Depending on how a local commission votes Monday, the population of Burleigh County, North Dakota, could look different in the very near future.
For the first time in history, state and local governments have the authority to refuse to accept refugees, thanks to an executive order issued by President Trump in September. A commission in Burleigh County will vote Monday whether to bar new refugees from resettling in the county, home to 95,000 people. The state capital, Bismarck, is in the county, and Mayor Steve Bakken told The Associated Press he is concerned by how much refugees cost. "This isn't abut heartstrings, this is about purse strings," he said.
In North Dakota, there are plenty of career opportunities — there are about 30,000 more jobs available than workers, AP reports. That's why Shirley Dykshoorn, vice president of Lutheran Social Services, finds the argument that North Dakota can't handle more refugees ludicrous. "I'm trying to understand the basis for believing how 25 people will dramatically change the fabric of a community," she said. "What does it say to the rest of the country when a county where your capital city is located would choose not to participate?"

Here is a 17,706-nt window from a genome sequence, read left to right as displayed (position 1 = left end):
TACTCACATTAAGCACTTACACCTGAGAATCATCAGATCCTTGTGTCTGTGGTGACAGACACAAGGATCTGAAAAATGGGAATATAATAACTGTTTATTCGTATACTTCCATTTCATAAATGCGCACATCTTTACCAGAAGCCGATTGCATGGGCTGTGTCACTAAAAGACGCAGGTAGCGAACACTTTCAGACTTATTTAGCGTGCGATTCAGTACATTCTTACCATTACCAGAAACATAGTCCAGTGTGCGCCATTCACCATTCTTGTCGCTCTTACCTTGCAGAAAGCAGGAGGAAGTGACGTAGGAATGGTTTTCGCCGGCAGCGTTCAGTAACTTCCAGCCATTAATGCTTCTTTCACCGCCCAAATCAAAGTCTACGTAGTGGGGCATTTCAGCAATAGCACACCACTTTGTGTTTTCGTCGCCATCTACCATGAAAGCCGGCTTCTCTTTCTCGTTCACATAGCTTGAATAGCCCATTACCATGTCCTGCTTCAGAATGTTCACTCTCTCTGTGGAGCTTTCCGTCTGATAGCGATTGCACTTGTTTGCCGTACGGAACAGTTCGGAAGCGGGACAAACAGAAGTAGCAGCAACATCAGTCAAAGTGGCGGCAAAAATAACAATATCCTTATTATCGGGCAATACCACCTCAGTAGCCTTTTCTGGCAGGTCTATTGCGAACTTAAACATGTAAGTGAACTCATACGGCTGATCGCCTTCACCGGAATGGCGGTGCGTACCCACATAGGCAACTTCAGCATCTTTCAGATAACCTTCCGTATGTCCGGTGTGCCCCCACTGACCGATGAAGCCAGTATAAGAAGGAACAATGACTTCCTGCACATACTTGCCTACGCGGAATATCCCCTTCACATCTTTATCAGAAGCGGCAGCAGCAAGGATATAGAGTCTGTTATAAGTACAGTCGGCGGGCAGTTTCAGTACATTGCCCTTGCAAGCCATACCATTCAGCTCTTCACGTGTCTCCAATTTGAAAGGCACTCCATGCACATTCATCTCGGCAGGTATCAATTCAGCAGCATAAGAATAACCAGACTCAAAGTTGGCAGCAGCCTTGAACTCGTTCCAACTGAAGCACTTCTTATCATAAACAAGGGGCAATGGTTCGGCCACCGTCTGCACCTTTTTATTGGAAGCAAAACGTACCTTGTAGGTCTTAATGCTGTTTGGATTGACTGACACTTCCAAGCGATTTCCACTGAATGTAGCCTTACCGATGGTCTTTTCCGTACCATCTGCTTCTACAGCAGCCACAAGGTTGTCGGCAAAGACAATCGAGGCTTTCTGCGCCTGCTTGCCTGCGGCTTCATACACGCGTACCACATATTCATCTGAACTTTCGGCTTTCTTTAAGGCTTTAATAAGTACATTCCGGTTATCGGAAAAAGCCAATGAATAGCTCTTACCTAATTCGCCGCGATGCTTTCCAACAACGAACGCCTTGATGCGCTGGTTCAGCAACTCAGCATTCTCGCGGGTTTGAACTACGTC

Lutheran Social Services handles refugee resettlement cases for the state, and Dykshoorn said that while they used to have 400 cases every year, that number dropped to 124 this fiscal year. In Cass and Grand Forks counties, officials said refugees will still be accepted; Fargo Mayor Tim Mahoney told AP refugees are necessary to boost the city’s economy, and 90 percent are fully employed within three months of arrival. One refugee who found happiness in North Dakota is Reuben Panchol. A father of four, he fled Sudan during the civil war. He earned his degrees from North Dakota colleges and works at the state’s Department of Environmental Quality. "I am an American citizen, a North Dakotan," he told AP. "And without North Dakota, I couldn't have made it."